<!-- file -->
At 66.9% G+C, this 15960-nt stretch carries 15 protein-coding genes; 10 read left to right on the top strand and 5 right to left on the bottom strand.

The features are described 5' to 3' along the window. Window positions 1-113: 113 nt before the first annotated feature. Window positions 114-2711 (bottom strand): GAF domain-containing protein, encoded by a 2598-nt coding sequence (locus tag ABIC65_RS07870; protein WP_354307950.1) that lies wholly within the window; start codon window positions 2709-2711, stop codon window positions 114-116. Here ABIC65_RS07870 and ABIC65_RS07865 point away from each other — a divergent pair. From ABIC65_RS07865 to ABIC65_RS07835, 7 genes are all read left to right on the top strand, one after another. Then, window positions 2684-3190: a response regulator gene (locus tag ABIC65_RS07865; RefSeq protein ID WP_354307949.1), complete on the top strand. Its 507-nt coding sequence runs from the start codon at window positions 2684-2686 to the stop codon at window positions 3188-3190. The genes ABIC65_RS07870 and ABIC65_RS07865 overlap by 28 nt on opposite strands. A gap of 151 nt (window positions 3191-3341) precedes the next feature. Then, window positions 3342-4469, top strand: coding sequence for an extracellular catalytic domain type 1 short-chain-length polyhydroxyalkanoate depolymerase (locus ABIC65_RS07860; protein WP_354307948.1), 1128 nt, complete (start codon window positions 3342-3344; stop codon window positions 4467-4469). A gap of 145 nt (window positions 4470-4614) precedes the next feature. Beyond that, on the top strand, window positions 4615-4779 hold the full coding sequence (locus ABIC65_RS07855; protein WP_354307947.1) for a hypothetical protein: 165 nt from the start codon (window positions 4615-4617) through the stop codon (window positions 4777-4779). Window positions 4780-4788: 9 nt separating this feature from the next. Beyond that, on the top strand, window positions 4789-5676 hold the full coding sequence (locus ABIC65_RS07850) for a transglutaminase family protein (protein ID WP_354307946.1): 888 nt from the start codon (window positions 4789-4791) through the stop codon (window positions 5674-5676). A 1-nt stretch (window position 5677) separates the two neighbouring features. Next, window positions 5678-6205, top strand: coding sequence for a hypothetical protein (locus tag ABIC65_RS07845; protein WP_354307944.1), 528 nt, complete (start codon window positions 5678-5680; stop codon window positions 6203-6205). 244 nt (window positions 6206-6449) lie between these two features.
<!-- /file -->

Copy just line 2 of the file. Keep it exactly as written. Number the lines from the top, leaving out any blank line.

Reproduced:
The features are described 5' to 3' along the window. Window positions 1-113: 113 nt before the first annotated feature. Window positions 114-2711 (bottom strand): GAF domain-containing protein, encoded by a 2598-nt coding sequence (locus tag ABIC65_RS07870; protein WP_354307950.1) that lies wholly within the window; start codon window positions 2709-2711, stop codon window positions 114-116. Here ABIC65_RS07870 and ABIC65_RS07865 point away from each other — a divergent pair. From ABIC65_RS07865 to ABIC65_RS07835, 7 genes are all read left to right on the top strand, one after another. Then, window positions 2684-3190: a response regulator gene (locus tag ABIC65_RS07865; RefSeq protein ID WP_354307949.1), complete on the top strand. Its 507-nt coding sequence runs from the start codon at window positions 2684-2686 to the stop codon at window positions 3188-3190. The genes ABIC65_RS07870 and ABIC65_RS07865 overlap by 28 nt on opposite strands. A gap of 151 nt (window positions 3191-3341) precedes the next feature. Then, window positions 3342-4469, top strand: coding sequence for an extracellular catalytic domain type 1 short-chain-length polyhydroxyalkanoate depolymerase (locus ABIC65_RS07860; protein WP_354307948.1), 1128 nt, complete (start codon window positions 3342-3344; stop codon window positions 4467-4469). A gap of 145 nt (window positions 4470-4614) precedes the next feature. Beyond that, on the top strand, window positions 4615-4779 hold the full coding sequence (locus ABIC65_RS07855; protein WP_354307947.1) for a hypothetical protein: 165 nt from the start codon (window positions 4615-4617) through the stop codon (window positions 4777-4779). Window positions 4780-4788: 9 nt separating this feature from the next. Beyond that, on the top strand, window positions 4789-5676 hold the full coding sequence (locus ABIC65_RS07850) for a transglutaminase family protein (protein ID WP_354307946.1): 888 nt from the start codon (window positions 4789-4791) through the stop codon (window positions 5674-5676). A 1-nt stretch (window position 5677) separates the two neighbouring features. Next, window positions 5678-6205, top strand: coding sequence for a hypothetical protein (locus tag ABIC65_RS07845; protein WP_354307944.1), 528 nt, complete (start codon window positions 5678-5680; stop codon window positions 6203-6205). 244 nt (window positions 6206-6449) lie between these two features.